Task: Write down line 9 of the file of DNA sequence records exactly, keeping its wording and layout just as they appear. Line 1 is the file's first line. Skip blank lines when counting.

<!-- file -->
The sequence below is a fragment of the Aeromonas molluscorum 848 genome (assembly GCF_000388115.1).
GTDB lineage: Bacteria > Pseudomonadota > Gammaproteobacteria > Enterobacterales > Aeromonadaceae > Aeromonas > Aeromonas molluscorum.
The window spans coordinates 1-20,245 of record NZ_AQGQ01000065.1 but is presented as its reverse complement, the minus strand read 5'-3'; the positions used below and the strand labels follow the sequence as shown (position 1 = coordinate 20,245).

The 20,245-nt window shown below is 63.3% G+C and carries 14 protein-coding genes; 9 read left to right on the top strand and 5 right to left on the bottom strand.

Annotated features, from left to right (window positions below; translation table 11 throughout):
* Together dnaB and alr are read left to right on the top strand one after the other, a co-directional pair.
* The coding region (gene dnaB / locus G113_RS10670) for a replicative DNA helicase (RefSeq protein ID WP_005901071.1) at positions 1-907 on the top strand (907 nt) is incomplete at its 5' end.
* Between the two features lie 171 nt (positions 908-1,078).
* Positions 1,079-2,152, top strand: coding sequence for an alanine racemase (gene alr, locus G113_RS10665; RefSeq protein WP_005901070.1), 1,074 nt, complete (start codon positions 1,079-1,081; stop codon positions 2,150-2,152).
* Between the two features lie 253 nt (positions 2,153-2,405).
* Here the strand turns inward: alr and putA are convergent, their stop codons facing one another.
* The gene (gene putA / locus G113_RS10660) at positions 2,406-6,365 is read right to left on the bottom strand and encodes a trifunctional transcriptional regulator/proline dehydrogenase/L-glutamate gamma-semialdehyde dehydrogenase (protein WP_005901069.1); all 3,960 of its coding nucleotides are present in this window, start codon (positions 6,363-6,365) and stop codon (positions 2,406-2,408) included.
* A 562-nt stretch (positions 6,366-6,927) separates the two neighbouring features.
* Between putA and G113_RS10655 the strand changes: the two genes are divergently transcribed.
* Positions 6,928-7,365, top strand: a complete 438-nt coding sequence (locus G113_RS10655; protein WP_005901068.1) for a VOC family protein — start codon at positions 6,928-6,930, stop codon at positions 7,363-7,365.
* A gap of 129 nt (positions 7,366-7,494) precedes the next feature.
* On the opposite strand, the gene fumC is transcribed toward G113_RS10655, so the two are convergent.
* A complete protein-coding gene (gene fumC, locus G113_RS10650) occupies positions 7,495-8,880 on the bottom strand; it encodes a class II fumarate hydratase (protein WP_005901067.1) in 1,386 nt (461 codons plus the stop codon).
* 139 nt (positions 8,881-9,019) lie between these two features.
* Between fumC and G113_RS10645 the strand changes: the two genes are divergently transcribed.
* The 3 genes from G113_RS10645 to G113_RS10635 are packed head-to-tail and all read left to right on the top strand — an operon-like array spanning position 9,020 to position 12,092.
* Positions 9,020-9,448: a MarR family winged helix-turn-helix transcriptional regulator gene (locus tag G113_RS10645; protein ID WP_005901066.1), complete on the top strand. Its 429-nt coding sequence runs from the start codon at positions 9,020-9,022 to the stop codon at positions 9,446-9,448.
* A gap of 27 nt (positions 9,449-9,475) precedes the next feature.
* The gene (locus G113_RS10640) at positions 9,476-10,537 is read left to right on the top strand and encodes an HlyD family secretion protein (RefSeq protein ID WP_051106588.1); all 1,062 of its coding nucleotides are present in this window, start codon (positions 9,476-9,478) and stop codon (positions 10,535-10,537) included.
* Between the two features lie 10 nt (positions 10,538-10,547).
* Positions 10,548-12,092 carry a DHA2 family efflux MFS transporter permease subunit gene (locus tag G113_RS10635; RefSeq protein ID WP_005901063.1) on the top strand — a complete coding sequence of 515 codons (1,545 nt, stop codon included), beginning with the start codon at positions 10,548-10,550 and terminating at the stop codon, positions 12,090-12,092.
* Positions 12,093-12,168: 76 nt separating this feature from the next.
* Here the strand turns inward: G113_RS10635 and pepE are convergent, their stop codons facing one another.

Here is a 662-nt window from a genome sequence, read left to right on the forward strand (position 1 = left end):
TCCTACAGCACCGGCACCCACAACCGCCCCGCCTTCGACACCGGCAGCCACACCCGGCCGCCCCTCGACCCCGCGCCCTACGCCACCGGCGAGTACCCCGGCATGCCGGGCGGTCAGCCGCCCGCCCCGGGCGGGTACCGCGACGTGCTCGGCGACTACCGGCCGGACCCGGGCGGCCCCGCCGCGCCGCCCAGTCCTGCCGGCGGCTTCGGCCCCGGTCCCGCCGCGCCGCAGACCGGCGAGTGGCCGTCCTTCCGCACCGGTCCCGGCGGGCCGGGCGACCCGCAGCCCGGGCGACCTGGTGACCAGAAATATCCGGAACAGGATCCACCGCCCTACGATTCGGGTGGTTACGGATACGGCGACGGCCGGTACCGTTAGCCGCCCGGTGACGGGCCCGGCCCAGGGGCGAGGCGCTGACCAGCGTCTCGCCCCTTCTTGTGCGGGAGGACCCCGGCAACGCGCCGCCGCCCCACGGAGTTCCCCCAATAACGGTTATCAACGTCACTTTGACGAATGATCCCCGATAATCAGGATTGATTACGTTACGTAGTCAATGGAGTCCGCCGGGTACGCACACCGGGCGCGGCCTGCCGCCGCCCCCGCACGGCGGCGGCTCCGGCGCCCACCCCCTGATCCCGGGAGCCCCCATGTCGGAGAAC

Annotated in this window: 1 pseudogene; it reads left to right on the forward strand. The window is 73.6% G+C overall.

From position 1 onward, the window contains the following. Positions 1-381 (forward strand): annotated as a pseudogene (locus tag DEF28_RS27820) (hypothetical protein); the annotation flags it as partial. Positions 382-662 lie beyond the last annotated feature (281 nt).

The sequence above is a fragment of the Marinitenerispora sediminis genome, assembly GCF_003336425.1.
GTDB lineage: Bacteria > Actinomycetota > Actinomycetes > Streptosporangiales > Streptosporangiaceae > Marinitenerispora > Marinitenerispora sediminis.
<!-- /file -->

* Positions 1,079-2,152, top strand: coding sequence for an alanine racemase (gene alr, locus G113_RS10665; RefSeq protein WP_005901070.1), 1,074 nt, complete (start codon positions 1,079-1,081; stop codon positions 2,150-2,152).